• Inflation in the food and beverages segment slowed to 3.38% in February from 4.58% in the previous month
  • Inflation in the fuel and light segment slowed to 6.8% from 7.73% over the same period


  • Growth in the Index of Industrial Production quickened to 7.5% in January from 7.07% in December
    • The manufacturing sector saw growth quickening marginally to 8.7% in January from 8.4% in the previous month
  • Electricity also saw growth accelerating to 7.6% from 4.43% in December
  • Primary goods saw growth accelerating to 5.8% in January from 3.73% in December
  • The capital goods sector continued to witness strong growth of 14.6% in January, although this was lower than the 16.44% seen in the previous month
  • Growth in infrastructure and construction quickened slightly to 6.8% in January from 6.68% in the previous month
  • The consumer durables sector saw growth accelerating sharply to 8% from 0.86% over the same period

PMI weakened

  • The only concern is that the Purchasing Managers’ Index data for February showed a weakening

Why the easing in indices?

This easing appears to have come largely on the back of a slowdown in the food price inflation. Whether this easing sustains or not depends on multiple factors, including the agricultural production as well as the threat of rising crude oil prices


It is expected that RBI will not deviate from status quo due to inflationary risks

What is IIP?

The index of Industrial Production (IIP) conveys the status of production in the industrial sector of an economy in a given period of time, in comparison with a fixed reference point in the past.  IIP shows the change in production volume in major industrial subsectors like manufacturing, mining and electricity

  • Computed and published by: Central Statistical Organisation (CSO)
  • Duration: Monthly basis

What is PMI?

It is an indicator of the economic health and investor sentiments about the manufacturing sector (there is services PMI as well)

  • Variables used in PMI’s construction: The variables used to construct India’s PMI are: Output, New Orders, Employment, Input Costs, Output Prices, Backlogs of Work, Export Orders, Quantity of Purchases, Suppliers Delivery Times, Stocks of Purchases and Stocks of Finished Goods. Similar variables (but less in number) are used for the construction of services PMI
  • Published by: For India, the PMI Data is published by Japanese firm Nikkei
  • Compiled and constructed by: Markit Economics

What does PMI actually reflect?

It shows the investor sentiment in an economy’s manufacturing sector


In terms of composition, we can say the PMI is a sentiment tracking index. On the other hand, the Index of Industrial Production indicates changes in production volume or output

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Banks need better governance: IMF

Banks need better governance: IMF


The recent instance of fraud in the banking sector has brought to the fore the issue related to governance in banks, especially public sector entities that need to put in place tighter controls and improve their balance sheets, according to a top official of the International Monetary Fund (IMF)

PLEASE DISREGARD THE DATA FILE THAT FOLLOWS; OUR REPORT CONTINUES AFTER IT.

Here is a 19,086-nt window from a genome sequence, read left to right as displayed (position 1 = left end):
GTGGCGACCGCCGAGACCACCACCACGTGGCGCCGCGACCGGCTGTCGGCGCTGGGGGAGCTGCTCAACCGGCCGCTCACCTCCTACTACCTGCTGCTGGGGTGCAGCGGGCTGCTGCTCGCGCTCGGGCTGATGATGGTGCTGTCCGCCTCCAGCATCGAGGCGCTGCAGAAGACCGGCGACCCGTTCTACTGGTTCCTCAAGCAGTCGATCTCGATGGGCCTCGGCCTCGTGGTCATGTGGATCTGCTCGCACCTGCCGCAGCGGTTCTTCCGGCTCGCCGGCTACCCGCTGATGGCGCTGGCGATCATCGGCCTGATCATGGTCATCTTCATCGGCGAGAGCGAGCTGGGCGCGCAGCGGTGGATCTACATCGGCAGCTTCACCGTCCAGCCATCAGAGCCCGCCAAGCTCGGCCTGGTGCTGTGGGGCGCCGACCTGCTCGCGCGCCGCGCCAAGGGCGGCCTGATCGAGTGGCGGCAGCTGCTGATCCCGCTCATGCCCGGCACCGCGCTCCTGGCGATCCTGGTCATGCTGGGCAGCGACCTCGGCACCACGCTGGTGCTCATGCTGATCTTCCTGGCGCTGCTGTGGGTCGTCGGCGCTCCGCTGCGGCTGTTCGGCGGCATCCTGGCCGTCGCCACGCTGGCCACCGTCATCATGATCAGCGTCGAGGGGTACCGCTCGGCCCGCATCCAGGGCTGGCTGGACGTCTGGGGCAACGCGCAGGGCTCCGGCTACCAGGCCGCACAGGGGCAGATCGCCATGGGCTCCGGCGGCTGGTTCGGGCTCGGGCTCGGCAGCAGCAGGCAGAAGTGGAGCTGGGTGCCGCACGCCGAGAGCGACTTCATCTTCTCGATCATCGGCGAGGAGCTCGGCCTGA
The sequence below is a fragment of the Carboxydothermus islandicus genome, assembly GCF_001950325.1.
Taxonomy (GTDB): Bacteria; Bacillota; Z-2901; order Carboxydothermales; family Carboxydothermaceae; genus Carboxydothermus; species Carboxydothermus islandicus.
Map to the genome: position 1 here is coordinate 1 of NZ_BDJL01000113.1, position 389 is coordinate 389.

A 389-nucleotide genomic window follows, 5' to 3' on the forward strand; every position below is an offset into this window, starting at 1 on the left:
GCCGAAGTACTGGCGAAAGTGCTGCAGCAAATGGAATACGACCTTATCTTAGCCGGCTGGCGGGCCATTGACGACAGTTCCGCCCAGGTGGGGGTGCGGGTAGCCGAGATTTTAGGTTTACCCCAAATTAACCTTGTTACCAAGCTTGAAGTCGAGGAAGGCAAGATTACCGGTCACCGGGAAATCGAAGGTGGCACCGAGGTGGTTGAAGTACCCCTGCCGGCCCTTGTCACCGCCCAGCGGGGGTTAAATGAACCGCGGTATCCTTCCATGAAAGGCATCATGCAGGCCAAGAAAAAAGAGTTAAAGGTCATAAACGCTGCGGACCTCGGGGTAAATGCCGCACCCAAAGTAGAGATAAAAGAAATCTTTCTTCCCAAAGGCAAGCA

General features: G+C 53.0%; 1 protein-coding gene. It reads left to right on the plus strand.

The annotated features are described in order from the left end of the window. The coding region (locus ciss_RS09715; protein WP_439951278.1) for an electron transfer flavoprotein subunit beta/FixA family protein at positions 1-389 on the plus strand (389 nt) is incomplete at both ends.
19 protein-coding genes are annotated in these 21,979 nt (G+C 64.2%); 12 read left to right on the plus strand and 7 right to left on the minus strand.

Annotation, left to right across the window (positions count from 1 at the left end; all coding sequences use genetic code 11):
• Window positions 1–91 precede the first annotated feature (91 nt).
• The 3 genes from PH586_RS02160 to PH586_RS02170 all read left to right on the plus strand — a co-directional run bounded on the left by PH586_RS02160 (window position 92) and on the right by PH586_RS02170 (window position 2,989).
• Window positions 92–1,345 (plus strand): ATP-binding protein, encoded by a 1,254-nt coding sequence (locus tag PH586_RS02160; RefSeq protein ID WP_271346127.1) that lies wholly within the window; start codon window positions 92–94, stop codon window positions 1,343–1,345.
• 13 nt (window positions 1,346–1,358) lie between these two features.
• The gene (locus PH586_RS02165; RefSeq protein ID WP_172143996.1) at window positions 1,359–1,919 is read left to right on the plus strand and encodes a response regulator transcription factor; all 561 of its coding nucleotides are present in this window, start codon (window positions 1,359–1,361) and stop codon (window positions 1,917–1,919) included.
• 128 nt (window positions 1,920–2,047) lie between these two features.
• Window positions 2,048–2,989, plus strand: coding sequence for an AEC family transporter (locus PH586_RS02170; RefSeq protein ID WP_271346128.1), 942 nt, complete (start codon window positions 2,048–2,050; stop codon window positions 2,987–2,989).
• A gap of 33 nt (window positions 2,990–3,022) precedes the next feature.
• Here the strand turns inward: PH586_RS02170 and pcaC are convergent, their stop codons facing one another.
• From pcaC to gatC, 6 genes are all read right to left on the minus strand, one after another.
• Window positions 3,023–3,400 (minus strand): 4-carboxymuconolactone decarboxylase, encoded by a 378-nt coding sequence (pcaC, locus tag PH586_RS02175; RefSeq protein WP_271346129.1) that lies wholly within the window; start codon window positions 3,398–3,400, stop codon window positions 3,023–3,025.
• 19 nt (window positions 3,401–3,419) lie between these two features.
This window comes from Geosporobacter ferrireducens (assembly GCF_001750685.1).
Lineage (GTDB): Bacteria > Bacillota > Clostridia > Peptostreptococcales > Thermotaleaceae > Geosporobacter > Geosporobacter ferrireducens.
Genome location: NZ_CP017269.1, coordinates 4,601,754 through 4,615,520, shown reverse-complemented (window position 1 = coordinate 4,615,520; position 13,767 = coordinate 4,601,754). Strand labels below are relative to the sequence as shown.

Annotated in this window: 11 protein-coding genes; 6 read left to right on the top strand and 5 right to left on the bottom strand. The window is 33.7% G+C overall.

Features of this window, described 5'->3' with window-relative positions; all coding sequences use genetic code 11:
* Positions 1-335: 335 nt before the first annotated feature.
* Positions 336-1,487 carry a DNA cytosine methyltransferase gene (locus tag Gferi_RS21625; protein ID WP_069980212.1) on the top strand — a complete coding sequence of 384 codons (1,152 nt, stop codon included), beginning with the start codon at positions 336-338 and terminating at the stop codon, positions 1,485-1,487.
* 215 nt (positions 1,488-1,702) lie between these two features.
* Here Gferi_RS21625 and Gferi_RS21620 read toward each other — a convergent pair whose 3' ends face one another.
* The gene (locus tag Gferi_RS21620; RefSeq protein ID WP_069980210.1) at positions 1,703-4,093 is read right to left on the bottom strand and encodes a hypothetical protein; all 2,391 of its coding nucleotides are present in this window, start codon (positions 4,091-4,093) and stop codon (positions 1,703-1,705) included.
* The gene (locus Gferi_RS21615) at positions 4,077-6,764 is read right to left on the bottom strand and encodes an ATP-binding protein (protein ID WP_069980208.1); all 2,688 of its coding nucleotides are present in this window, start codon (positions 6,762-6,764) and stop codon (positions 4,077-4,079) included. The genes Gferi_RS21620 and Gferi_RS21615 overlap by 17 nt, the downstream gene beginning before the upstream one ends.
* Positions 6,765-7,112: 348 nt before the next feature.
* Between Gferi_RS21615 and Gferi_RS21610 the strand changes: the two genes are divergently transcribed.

IMF’s deputy directors’ views

  • While the asset size is increasing in India, there is a deteriorating trend in terms of asset quality
  • The efficiency of the sector can be made better and risk management and culture strengthened
  • Even while India had been a leader in terms of growth rates, financial inclusion was a challenge as access to finance had been low compared with other developing countries

What is FSAP?

The Financial Sector Assessment Program (FSAP) is a joint program of the International Monetary Fund and the World Bank

  • Launched in 1999 in the wake of the Asian financial crisis, the program brings together Bank and Fund expertise to help countries reduce the likelihood and severity of financial sector crises
  • The FSAP provides a comprehensive framework through which assessors and authorities in participating countries can identify financial system vulnerabilities and develop appropriate policy responses

The FSAP follows a three-pronged approach when looking at the country’s financial sector:

  1. The soundness of a financial system versus its vulnerabilities and risks that increase the likelihood or potential severity of financial sector crises.
  2. A country’s developmental needs in terms of infrastructure, institutions and markets.
  3. A country’s compliance with the observance of selected financial sector standards and code
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Not by fear alone

Not by fear alone


The GST (goods and services tax) Council chaired by Finance Minister Arun Jaitley has decided to stick to the prescriptions of the group of ministers on the rollout of the e-way bills system

What is happening?

Starting April 1, all inter-State movement of goods above the value of Rs. 50,000 will require the generation of an e-way bill to help track their movement

  • Phased rollout: As proposed by the ministerial group, the e-way bill system for tracking intra-State movement will be launched in a phased manner, with all States to be on board by June 1
  • From April 1 onwards, every week a few States will start the system for internal trade


  • Compliance difficulties: While such an approach may give the government an opportunity to fix the chinks in the system, this is a compliance nightmare in the making for taxpayers with operations in multiple locations
  • Doubts over the capacity of the IT system to cope with e-way bills
  • Return of the checkpost system:  Tax experts have voiced concern about some of these rules, including one that empowers commissioners to notify those officers who can intercept any mode of conveyance to carry out physical verification of e-way bills while goods are in transit, akin to the old physical checkpost system
  • failure of the GST Council to finalise a simplified tax form for assessees